McAfee taps EMC for new chief executive

By Tom Sanders on Mar 6, 2007 3:09 PM
Filed under Security

Dave DeWalt appointed as security vendor's new chief executive.

Security vendor McAfee has appointed Dave DeWalt as its new chief executive.

He replaces Dale Fuller who acted as the firm's interim CEO after a stock option back dating scandal the previous chief executive last October.

DeWalt most recently served as executive vice president and president of customer operations for EMC and headed up its Documentum content management group.

The new executive takes over a company that is facing several challenges. The form most notably is confronted with competition from Microsoft in the consumer anti-virus and security market.

McAfee also is going through the aftermath of a stock option back dating scandal, that may force the company to add US$100m to US$150m of charges to its revenues over the past 10 years. The security firm is one of more than 170 companies that face stock option back dating probes.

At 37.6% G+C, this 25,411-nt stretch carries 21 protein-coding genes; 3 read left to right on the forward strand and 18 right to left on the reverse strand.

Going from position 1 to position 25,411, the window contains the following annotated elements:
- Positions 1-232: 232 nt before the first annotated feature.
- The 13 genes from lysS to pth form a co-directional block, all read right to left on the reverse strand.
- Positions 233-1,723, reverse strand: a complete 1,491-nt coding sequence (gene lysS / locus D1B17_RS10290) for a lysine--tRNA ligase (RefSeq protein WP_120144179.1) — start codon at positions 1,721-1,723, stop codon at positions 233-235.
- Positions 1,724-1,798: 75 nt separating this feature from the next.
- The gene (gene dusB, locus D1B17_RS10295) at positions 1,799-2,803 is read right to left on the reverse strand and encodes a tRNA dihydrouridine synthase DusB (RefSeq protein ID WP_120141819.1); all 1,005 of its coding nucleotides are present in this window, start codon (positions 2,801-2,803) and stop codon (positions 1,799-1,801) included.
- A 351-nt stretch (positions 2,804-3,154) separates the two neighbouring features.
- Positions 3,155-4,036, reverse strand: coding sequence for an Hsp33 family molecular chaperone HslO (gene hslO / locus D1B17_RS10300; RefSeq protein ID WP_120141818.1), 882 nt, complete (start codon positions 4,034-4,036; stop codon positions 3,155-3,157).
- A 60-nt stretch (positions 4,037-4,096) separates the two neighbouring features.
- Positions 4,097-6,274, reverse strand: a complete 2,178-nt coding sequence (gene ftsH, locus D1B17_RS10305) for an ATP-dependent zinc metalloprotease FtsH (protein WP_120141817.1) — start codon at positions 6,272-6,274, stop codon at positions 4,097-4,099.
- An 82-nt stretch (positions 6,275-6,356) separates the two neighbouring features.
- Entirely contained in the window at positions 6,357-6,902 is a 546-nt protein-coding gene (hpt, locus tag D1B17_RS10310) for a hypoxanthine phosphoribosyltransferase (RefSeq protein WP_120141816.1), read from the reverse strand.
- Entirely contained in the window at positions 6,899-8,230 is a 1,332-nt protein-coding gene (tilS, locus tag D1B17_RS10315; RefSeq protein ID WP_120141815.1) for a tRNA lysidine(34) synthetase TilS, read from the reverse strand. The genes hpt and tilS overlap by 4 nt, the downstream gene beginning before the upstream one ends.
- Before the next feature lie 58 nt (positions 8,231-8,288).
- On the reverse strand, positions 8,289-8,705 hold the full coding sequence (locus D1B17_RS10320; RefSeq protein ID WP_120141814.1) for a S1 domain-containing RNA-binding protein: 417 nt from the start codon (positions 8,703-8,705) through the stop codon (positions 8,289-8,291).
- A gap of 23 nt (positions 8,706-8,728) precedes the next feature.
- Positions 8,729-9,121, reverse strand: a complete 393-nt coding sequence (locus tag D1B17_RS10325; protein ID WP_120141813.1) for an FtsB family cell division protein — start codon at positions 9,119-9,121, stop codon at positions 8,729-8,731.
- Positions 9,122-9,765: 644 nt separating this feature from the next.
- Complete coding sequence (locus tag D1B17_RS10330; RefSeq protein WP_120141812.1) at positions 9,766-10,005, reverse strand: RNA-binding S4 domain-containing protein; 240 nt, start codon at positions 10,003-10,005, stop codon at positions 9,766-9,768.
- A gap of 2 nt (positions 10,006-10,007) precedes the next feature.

Fuller will continue to serve on McAfee's board of directors. DeWalt is scheduled to take over on 2 April.

Chuck Robel, non-executive chairman of McAfee, said: "DeWalt brings strong execution skills, a proven ability to lead top performing teams and an excellent track record in driving shareholder value to McAfee."

Additional reporting by Trevor Treharne.
 
Follow us on Facebook and Twitter
 

Copyright ©v3.co.uk

McAfee taps EMC for new chief executive
 
 
 
 
 
Top Stories
 
Impact Systems reveals plan to acquire 10 resellers
Distie wants its own route to market for white-box PCs.
 
Major network upgrade for Cloud Plus paid on subscription
Brocade solution reduces capex risk.
 
Sign up to receive CRN email bulletins
   FOLLOW US...
Polls
Is Microsoft right to limit the reseller channel for Surface?

Latest Comments
CRN Magazine

Issue: 332 | October 2014

CRN Magazine looks in-depth at the emerging issues and developments for the channel, and provides insight, analysis and strategic information to help resellers better run their businesses.